But I wouldn't recommend any of it honestly. Kudos to Sam for keeping it as was.
So what does an "old-style" online event look like right now?
Here are the results from this weekend with 203 people:
And how did this Top 8 even play out?
Delver over Delver Architect over Delver Delver over G/R Aggro and Delver over Naya Pod.
Other than Architect managing to pull off that win in the first round of the Top 8 (it was vanquished in the Top 4) it was all Delver all the time.
This is interesting to me in a lot of ways. The biggest of which is the sheer utter dominance of Delver-variants still. In the SCG circuit after the rotation we've seen an incredible amount of variety. We were seeing a lot of different decks. But it wasn't so long ago that it felt like the format was largely "done." Yes we were seeing Esper taking down Delver on the SCG circuit but one thing that I think is worth noting is that SCG events are in my opinion much easier than PTQs.
Here is the winning Delver list from the online PTQ. Remember it is pre-M13:
There isn't really anything too wild about this list to my mind other than zero Mana Leaks. This is a Delver deck that has decided it really quite simply wants to be able to attack and it will rely on your fear of Leak to get some work done slowing you down with Vapor Snag and Gut Shot hopefully taking the role of tempo-advantage for the deck.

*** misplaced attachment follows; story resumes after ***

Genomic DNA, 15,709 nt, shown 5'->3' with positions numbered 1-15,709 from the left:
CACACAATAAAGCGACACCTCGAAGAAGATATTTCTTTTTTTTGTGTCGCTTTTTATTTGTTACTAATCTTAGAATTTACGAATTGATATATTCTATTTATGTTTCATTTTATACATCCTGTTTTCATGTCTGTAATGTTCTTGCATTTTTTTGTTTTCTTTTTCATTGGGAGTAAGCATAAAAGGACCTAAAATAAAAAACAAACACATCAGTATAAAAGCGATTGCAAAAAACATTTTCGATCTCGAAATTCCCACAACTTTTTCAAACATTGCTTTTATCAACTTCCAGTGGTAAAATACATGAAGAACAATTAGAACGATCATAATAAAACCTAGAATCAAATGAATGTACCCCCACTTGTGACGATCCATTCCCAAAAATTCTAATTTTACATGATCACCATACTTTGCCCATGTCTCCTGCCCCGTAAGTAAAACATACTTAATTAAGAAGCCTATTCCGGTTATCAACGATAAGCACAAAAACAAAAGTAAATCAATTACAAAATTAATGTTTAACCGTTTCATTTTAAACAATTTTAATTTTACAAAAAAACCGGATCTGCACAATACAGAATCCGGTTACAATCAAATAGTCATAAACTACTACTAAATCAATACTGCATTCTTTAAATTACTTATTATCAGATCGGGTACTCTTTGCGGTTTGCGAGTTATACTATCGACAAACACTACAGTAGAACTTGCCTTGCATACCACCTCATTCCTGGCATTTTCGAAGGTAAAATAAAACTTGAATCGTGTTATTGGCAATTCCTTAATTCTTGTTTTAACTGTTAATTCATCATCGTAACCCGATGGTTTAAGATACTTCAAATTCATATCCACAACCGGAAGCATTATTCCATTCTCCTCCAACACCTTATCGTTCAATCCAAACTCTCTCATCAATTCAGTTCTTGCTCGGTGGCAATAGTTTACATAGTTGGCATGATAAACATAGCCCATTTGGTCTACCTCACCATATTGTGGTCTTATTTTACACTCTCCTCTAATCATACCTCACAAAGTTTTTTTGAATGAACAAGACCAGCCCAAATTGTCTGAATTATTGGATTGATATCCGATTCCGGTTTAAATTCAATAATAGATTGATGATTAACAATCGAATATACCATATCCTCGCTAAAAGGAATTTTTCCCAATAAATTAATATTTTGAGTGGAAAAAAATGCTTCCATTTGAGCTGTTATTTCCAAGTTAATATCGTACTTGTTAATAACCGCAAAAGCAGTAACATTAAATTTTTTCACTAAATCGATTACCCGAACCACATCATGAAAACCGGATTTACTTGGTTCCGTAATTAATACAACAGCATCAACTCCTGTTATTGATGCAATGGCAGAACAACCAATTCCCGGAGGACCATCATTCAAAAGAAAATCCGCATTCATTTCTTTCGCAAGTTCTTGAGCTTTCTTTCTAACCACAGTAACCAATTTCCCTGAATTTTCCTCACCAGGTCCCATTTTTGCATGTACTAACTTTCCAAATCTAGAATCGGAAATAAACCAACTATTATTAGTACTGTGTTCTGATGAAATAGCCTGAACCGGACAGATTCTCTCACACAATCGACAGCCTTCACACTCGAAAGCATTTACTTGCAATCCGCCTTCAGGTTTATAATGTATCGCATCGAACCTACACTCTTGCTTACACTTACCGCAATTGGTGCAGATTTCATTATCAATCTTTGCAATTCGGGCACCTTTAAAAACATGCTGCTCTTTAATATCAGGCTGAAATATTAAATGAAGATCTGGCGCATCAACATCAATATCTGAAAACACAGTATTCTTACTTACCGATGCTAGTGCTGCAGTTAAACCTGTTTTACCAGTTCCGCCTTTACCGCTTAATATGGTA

It is a Pike list so it has a fair number of cantrips but amazingly despite being a Pike list (even with only two) it only runs two Thought Scour and three Probe (for a total of nine cantrips). Nine cantrips isn't what we usually associate with Pike decks but laddy's deck doesn't truly feel like a dedicated Pike list but rather a partial Pike list; maybe this is arbitrary but I feel like three Pikes is what you need to make the line of being a fully "dedicated" list.
I think the thing that really marks laddy's list more than Pike or Leak is the Phyrexian mana cards four Gut Shot and three Mutagenic Growth as well as the inclusion on top of four Geist of Saint Traft of a single Blade Splicer. All of this to me says that laddy really wanted to beat green decks. Even no Mana Leak seems like it fits this goal. Right now this seems like a pretty good call for the most part.
Perhaps then this is the way we should expect to see Delver decks move: further away from an aggro-control role and more into and aggro one. The danger of course of this move is that it makes you more vulnerable to controlling lists. But do they really exist in the "past" online or in the now?